• Last Stop – The latest from the Virginia developers is certainly interesting, but doesn’t reach the heights of its forebear
  • Little Nightmares II – Ditto “certainly interesting, but doesn’t quite reach the heights of its forebear”
  • The Magnificent Trufflepigs – One of those quirky, ambitious indies; well worth a look
  • Maquette – Hyper-sharp puzzler in the Superliminal mould
  • Mario Golf: Super Rush – Yawn. It’s fine, but how did they make Mario Golf faster and somehow also less interesting?
  • Mario Party Superstars – Ditto “somehow also less interesting”
  • Marvel’s Guardians of the Galaxy – Instantly forgettable
  • Mini Motorways – Another victim of “more of the same” syndrome; brilliant, but mostly just more Mini Metro
  • New Pokémon Snap – An odd blend of remake and remaster that’s enjoyable enough, but never elevated above the source
  • New World – Globo megacorp Amazon making a colonialist MMO with 4X elements is a bit on the nose, isn’t it?
  • Outriders – Even more instantly forgettable than Guardians of the Galaxy, which is an achievement in itself
  • Picross S7 – It barely scraped into 2021, but such is Dan’s love for Picross, it’s going on the list
  • Pokémon Brilliant Diamond and Shining Pearl – A comfy pair of slippers for fans of the originals, but another Nintendo remake/remaster that’s nothing groundbreaking
  • Powerwash Simulator – Another surprisingly compelling menial task simulator that would be right up there in the main list (if it weren’t in early access)
  • Riders Republic – How did they take Steep (the best Ubisoft game) and make it so much worse for the sequel?
  • Skatebird – Cute, fun, and definitely trying its best; in that respect, Skatebird lives up to its promise (but never really lives up to its potential)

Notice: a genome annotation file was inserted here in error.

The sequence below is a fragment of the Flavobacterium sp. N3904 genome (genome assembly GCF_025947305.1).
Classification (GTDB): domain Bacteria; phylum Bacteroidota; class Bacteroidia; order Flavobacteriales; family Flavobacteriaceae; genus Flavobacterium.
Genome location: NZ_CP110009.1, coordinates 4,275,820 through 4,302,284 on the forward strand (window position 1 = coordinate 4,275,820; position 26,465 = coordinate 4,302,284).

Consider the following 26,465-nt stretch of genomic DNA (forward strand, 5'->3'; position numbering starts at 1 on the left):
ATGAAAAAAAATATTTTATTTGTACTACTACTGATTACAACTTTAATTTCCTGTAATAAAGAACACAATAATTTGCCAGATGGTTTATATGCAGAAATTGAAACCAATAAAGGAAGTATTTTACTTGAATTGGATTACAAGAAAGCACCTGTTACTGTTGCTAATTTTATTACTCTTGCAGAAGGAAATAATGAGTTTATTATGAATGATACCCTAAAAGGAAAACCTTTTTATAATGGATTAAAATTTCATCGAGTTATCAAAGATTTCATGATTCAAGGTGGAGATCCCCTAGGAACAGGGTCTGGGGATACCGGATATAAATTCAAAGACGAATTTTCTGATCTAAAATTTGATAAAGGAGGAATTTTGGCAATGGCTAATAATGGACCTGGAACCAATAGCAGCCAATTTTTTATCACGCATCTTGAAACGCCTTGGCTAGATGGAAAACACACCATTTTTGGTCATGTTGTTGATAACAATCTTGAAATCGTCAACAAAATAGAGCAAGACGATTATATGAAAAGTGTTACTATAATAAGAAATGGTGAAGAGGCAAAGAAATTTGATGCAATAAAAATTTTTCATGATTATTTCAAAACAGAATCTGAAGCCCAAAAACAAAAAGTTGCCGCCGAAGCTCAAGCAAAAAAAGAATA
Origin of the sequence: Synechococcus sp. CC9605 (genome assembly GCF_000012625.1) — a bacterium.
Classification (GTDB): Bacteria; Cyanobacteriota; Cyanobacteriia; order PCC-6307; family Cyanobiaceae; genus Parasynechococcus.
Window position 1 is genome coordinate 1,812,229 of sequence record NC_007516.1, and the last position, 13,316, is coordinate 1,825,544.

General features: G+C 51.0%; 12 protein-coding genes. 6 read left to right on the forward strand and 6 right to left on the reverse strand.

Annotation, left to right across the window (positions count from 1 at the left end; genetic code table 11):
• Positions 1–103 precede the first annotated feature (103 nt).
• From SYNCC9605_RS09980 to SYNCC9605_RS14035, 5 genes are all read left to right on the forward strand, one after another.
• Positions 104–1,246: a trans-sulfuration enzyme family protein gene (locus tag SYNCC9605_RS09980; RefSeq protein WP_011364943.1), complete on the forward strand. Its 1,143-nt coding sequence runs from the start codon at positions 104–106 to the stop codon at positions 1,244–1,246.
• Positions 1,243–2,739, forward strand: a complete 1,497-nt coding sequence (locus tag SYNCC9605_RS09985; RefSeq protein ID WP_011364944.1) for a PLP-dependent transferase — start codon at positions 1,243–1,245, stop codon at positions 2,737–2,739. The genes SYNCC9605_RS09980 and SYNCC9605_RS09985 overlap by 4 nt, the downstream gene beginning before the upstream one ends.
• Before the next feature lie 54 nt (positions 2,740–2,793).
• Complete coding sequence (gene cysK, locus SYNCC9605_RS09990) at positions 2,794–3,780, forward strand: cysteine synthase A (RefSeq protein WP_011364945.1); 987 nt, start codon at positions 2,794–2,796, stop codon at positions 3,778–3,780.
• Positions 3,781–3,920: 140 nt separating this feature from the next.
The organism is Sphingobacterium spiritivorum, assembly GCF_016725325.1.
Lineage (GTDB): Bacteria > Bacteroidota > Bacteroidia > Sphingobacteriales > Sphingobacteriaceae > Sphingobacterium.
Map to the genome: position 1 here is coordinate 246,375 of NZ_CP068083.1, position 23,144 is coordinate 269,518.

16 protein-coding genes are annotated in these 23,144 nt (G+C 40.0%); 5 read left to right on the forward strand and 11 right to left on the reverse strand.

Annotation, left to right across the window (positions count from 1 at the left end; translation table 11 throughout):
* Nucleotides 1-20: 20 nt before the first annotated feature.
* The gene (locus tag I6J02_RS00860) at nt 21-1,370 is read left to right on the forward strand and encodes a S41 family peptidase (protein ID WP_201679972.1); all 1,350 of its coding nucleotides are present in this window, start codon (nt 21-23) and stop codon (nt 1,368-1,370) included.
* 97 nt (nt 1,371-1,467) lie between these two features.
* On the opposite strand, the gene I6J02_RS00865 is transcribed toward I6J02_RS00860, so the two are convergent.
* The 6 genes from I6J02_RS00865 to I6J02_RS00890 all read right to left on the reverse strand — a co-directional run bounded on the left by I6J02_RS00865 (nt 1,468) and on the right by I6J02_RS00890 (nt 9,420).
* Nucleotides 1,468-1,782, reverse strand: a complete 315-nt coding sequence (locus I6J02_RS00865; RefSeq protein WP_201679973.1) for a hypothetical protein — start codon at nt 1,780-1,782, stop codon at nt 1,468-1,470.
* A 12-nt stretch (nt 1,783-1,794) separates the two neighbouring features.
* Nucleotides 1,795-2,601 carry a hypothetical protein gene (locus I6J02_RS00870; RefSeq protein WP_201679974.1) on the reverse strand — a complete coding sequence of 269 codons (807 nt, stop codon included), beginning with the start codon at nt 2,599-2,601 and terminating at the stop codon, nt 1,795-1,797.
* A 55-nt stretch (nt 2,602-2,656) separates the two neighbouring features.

• Splitgate – Another free-to-play shooter, but this one made a bit of a splash with its “what if Halo, but also, Portal?” premise
  • Super Mario 3D World + Bowser’s Fury – Hard to make a case for another Nintendo remake/remaster on the main list, but consider Bowser’s Fury on its own? Its structure feels like a glimpse of Mario’s future, and also, it’s brill
  • Teardown – Dennis Gustaffson’s physics wonder would be nailed on for the list if it weren’t still in early access
  • Toem – Lovely little photography adventure; reminds us of A Short Hike and Alba
  • Valheim – Another surprise smash hit game that would definitely have been on the main list, were it not still in early access
  • WarioWare: Get it Together – WarioWare on Nintendo Switch should’ve been perfection? But it’s mostly just OK

And that’s it. That’s the list. Got respectful comments on it? Be sure to let us know on social media. (Facebook! Twitter!)

Got less respectful comments? Don’t forget to pop your complaint, in writing, into our suggestion boxes.

Enjoyed this folly? Amused by our spiral? Found some cool new stuff to try? Appreciate a GOTY list that includes indie games with the AAA stuff, rather than copping out with a second “best indie games of the year” list? Why not support Thumbsticks on Patreon or buy us a coffee to express your thanks.